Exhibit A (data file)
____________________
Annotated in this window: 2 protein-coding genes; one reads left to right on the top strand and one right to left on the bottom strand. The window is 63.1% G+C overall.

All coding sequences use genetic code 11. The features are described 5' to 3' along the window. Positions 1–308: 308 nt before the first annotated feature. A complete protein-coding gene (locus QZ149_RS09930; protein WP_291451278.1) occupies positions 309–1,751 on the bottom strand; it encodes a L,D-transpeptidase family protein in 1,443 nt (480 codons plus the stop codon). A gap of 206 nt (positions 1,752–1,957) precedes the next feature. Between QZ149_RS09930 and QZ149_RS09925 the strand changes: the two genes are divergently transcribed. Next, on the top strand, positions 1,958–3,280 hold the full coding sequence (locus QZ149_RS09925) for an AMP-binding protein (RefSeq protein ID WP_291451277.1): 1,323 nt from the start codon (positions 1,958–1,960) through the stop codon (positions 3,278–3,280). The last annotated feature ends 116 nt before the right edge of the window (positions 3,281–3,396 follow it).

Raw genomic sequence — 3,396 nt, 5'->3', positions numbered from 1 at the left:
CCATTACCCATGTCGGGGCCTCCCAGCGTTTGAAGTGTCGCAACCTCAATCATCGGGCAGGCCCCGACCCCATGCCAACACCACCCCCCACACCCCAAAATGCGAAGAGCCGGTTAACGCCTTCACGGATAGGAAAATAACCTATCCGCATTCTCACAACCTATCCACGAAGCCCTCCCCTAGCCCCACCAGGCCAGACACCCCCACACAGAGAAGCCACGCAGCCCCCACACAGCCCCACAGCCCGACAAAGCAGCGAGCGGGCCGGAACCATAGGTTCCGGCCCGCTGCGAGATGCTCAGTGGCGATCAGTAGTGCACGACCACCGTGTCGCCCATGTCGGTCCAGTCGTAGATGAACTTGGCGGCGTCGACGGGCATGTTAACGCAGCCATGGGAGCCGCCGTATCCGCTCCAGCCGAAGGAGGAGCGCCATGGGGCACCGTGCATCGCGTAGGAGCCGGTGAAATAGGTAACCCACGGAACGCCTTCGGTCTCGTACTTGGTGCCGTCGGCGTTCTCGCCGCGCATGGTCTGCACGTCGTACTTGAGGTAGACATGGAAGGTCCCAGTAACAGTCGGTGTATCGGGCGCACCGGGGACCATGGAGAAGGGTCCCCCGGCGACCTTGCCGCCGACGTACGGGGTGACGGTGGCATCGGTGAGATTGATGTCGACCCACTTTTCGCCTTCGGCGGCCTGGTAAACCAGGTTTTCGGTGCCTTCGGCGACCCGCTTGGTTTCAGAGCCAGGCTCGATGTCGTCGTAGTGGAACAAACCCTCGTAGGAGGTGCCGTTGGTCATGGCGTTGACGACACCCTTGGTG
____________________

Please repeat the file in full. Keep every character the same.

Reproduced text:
Annotated in this window: 2 protein-coding genes; one reads left to right on the top strand and one right to left on the bottom strand. The window is 63.1% G+C overall.

All coding sequences use genetic code 11. The features are described 5' to 3' along the window. Positions 1–308: 308 nt before the first annotated feature. A complete protein-coding gene (locus QZ149_RS09930; protein WP_291451278.1) occupies positions 309–1,751 on the bottom strand; it encodes a L,D-transpeptidase family protein in 1,443 nt (480 codons plus the stop codon). A gap of 206 nt (positions 1,752–1,957) precedes the next feature. Between QZ149_RS09930 and QZ149_RS09925 the strand changes: the two genes are divergently transcribed. Next, on the top strand, positions 1,958–3,280 hold the full coding sequence (locus QZ149_RS09925) for an AMP-binding protein (RefSeq protein ID WP_291451277.1): 1,323 nt from the start codon (positions 1,958–1,960) through the stop codon (positions 3,278–3,280). The last annotated feature ends 116 nt before the right edge of the window (positions 3,281–3,396 follow it).

Raw genomic sequence — 3,396 nt, 5'->3', positions numbered from 1 at the left:
CCATTACCCATGTCGGGGCCTCCCAGCGTTTGAAGTGTCGCAACCTCAATCATCGGGCAGGCCCCGACCCCATGCCAACACCACCCCCCACACCCCAAAATGCGAAGAGCCGGTTAACGCCTTCACGGATAGGAAAATAACCTATCCGCATTCTCACAACCTATCCACGAAGCCCTCCCCTAGCCCCACCAGGCCAGACACCCCCACACAGAGAAGCCACGCAGCCCCCACACAGCCCCACAGCCCGACAAAGCAGCGAGCGGGCCGGAACCATAGGTTCCGGCCCGCTGCGAGATGCTCAGTGGCGATCAGTAGTGCACGACCACCGTGTCGCCCATGTCGGTCCAGTCGTAGATGAACTTGGCGGCGTCGACGGGCATGTTAACGCAGCCATGGGAGCCGCCGTATCCGCTCCAGCCGAAGGAGGAGCGCCATGGGGCACCGTGCATCGCGTAGGAGCCGGTGAAATAGGTAACCCACGGAACGCCTTCGGTCTCGTACTTGGTGCCGTCGGCGTTCTCGCCGCGCATGGTCTGCACGTCGTACTTGAGGTAGACATGGAAGGTCCCAGTAACAGTCGGTGTATCGGGCGCACCGGGGACCATGGAGAAGGGTCCCCCGGCGACCTTGCCGCCGACGTACGGGGTGACGGTGGCATCGGTGAGATTGATGTCGACCCACTTTTCGCCTTCGGCGGCCTGGTAAACCAGGTTTTCGGTGCCTTCGGCGACCCGCTTGGTTTCAGAGCCAGGCTCGATGTCGTCGTAGTGGAACAAACCCTCGTAGGAGGTGCCGTTGGTCATGGCGTTGACGACACCCTTGGTG